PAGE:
So Alfa Romeo, who ran under the Sauber banner, is out and the far more convoluted ‘Stake F1 Team Kick Sauber’ is in. Rolls right off the tongue, that.
We shouldn’t be too surprised though as this is not the first time Sauber have got themselves involved in a rather unusual team name announcement.
You don’t have to go too far back for the last occasion – with their entry for the 2010 season coming under a wave for bizarre circumstances.
Hero to zero for BMW
It begins in the summer of 2009 when BMW, as BMW-Sauber, announced a shock decision to pull out of F1 at the end of the season. It came against a backdrop of the team having been flying high in 2008 but opting against backing Robert Kubica in a championship bid to focus on developing the 2009 car for a season that would bring a raft of new rules and regulations.
Double touch to the head and point away, playing the long game.
Hoping to have gained a headstart, they instead fell through the pack and threw the toys out of their V8 powered prams, blaming the global financial crisis at the time for their reason to quit.
This left the future of the Sauber team in turmoil, with no financial backing lined up to carry them into the 2010 campaign.
Worse, even if they could get a car, funds and sponsors together, a 26-car grid had already been confirmed with Lotus taking their slot as one of three new teams that would start the 2010 season.
In September, BMW-Sauber team principal Mario Theisen confirmed that should they get a spot on the grid, the team had Ferrari engines lined up and ready to use – having previously used the power units under the badged name of Petronas before the BMW buyout in 2006. But by now, their hopes relied on other teams allowing them on the grid, or a rival dropping out.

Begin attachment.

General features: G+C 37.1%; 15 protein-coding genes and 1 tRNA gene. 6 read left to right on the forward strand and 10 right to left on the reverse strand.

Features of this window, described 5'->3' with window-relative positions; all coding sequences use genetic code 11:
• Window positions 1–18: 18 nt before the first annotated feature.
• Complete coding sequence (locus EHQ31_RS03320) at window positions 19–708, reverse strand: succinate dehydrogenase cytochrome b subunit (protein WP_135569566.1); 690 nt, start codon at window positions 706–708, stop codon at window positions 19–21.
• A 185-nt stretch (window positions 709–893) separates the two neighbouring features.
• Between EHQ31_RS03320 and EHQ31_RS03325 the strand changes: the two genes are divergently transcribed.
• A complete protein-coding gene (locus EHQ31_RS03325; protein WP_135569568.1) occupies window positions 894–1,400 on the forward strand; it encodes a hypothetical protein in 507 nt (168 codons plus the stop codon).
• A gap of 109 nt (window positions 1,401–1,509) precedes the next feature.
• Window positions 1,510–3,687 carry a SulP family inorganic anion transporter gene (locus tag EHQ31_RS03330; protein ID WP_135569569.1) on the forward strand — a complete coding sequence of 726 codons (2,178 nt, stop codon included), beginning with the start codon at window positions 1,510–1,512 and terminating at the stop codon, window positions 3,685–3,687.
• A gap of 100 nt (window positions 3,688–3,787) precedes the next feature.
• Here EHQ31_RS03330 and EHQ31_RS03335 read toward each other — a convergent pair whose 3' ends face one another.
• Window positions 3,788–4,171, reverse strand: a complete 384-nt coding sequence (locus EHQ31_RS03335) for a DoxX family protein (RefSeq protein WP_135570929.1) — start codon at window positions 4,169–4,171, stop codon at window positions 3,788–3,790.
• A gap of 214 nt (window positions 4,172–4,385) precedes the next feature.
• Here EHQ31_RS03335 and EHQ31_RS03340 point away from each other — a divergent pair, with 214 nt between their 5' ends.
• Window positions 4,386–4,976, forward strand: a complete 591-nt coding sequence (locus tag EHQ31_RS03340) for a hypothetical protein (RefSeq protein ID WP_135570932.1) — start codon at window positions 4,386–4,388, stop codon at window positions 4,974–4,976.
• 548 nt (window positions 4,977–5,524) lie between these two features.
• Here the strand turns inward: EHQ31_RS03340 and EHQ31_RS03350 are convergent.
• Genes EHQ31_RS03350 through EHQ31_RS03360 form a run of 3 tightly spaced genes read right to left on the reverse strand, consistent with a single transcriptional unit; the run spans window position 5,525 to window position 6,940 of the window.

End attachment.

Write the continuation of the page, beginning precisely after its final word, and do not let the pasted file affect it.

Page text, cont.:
The latter is exactly what they got. A rival offered a lifeline – albeit indirectly. Toyota revealed an arguably bigger shock after the 2009 season when they too pulled the plug on their F1 project despite having a car already designed and partially built for 2010. It brought to an end a disastrous project that had seen billions of pounds put in without ever grabbing a race win following their 2002 debut.
Although financial backing from Qadbak investments to take over Sauber fell through (a bullet dodged given how their future played out) Peter Sauber came back from an advisory role to take full control of the team and save them at the last moment, with the FIA confirming they would take the now departed Toyota’s entry for the following season.
The birth of BMW Sauber-Ferrari
The FIA’s statement was a curious one though, with one line reading: "The FIA has written to inform BMW Sauber AG that their application for an entry in the 2010 FIA Formula One world championship has been successful."
The team were still called BMW-Sauber despite not a single piece of BMW being on the car. The decision was made during the summer to carry on beyond the season as BMW-Sauber to ensure the team inherited its sixth place finish in the constructors’ championship and bank the prize money from it as well as preserve their interest in other commercial deals.
Sauber said: "It's very simple. We enrolled last summer with that (BMW) name for the 2010 season, and it is still our name.”
"We have not yet made an application to change it, and the timing of that is still open”.
However, with Ferrari engines now lined up and also featuring in the team name given that Petronas by now had thrown their hand in with Mercedes, it led to the birth of the rather confusing ‘BMW Sauber-Ferrari’. It was a mash-up that could have only otherwise occured in an F1 world as crazy as F1 Manager.
At the first opportunity, Sauber applied for a name change and after one season, the BMW name was finally removed in time for the 2011 campaign where it would run as Sauber-Ferrari.
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